Why our view of leadership is warped

There’s a lot of opinions out there about leadership. 

Not so much the theories and models, more our blueprint for what a leader is and how they behave. It’s a blueprint that appears to be held universally. I’m sure many of us have been in that development session where we have to list out the qualities of a leader and out they come; charismatic, overtly confident, strong, intelligent, a great orator, dynamic, assertive, and a ‘lead from the front’ kind of person. These traits don’t, however, always make for a leader we would want to emulate. 

The thing is, that blueprint of leadership is a falsehood. Research (good research, based on science and stuff) shows that these qualities don’t actually make us want to follow someone as a leader. The strong, charismatic leader is, in fact, the kind of person we find aggressive, untrustworthy, and out for themselves. They might encourage a few sycophants who want to hold on to the coattails of their success (because there is no doubt they are successful in so much as they advance materially for the very reason that they appear to be what we want from our leadership blueprint), but they don’t engender loyalty in the majority of the team. Most, even the sycophants, who will ‘perform’ because they are fearful, not because they are passionately productive, which limits just how well they perform.

Blueprint of Leadership Vs Leadership we want 

When we take a look at the kind of leaders that people actually want, it’s a very different picture. Those leaders are quietly successful. They are successful because of their behaviours, but these behaviours mean that they don’t garner attention and are not headline-grabbing. Yet, when you encounter one of these leaders, it is a truly special experience and one that stays with you as what great leadership should look like. These leaders listen, are curious about their people, they create a ‘safe’ environment for their team, they leverage the teams’ strengths, are empathic, and they encourage collective responsibility by discouraging blame. We would most likely describe them as ‘honest’, ‘ethical’ and as ‘having integrity’. In fact, they are the ones who embody those company values that are plastered across the office walls and shout out from its website. You know the ones, the ones that make employees cynical because they don’t match their lived experience of the organisation!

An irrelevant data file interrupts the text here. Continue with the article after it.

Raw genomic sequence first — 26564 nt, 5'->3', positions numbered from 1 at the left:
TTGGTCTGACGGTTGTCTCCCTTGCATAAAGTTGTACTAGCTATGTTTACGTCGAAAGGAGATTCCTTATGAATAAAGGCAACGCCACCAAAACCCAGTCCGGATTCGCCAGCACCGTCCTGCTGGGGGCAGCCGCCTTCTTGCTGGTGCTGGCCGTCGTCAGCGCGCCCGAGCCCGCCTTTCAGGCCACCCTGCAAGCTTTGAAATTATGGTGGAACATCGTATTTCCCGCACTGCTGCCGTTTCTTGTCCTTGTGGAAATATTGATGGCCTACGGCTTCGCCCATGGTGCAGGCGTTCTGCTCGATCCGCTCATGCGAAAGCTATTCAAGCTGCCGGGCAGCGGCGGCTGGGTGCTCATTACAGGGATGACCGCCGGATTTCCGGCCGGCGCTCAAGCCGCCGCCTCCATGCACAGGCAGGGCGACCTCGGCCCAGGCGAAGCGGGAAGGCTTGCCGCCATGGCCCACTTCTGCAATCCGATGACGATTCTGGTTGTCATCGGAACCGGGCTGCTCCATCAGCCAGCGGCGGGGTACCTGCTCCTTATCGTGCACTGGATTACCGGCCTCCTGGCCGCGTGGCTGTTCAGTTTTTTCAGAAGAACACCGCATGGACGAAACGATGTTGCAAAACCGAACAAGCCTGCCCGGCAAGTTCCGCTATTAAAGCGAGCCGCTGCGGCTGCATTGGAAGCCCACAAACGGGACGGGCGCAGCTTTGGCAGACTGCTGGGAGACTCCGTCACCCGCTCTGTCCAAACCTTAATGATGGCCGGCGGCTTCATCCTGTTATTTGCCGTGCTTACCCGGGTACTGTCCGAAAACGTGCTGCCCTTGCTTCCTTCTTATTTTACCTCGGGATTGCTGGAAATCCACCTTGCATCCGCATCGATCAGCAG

What is it that these ‘special’ leaders have? 

The textbooks would define it as ‘Emotional Intelligence’ (EQ). Many would say they are ‘good with people’, which always makes me smile because we say that as if it’s a rare thing. It isn’t. Most of us, the huge vast absolute majority of the population are good with people. We have to be. We are. We’re human. We cannot get through life without interacting with other humans, however shy, introverted or independent we might think someone is. No man is an island, and all that. 

It’s just that we let our traditional (I’d say ‘warped’) view of leadership allow us to think that people who are good with people are the exception, not the rule. Because we have recruited and prompted against this charismatic leader ideal, we’ve convinced ourselves that its what’s required to be successful and most that are given leadership responsibility seek to emulate this as their leadership style, when it is frequently at odds with who they truly are.

And therein lies the problem. Most leaders – and I have met and worked with a lot – assume the title and with it they assume a mantel of what they think that means. They then put aside their ‘human-ness’ and start wearing a mask of someone they think they ought and need to be in order to be worthy of the title. To be successful, the opposite is needed. A great leader tunes into their own humanity and seeks to do the same with those around them. They see their team members as individuals, they look at what makes them tick and get the best out of them, and they see themselves as the facilitators of success, not the cause of it. The reality is that great leaders are great team players. They influence, support, and challenge towards a collective goal. It’s what humans did as they evolved to survive. It goes to the very essence of our species. It’s why we have an inherent need to belong and for connection to others. It’s built into our DNA.

Developing leaders and teams 

It’s why at Being Human at, we’re passionate about developing leaders and their teams through reminding them of that humanity. When we bring along our human self and connect with others’ human selves, that’s when we leverage everyone’s potential, and a team will perform at its best. For us, these are foundational human behaviours and we believe they’re not complicated. That’s why our development programme is called SIMPLE.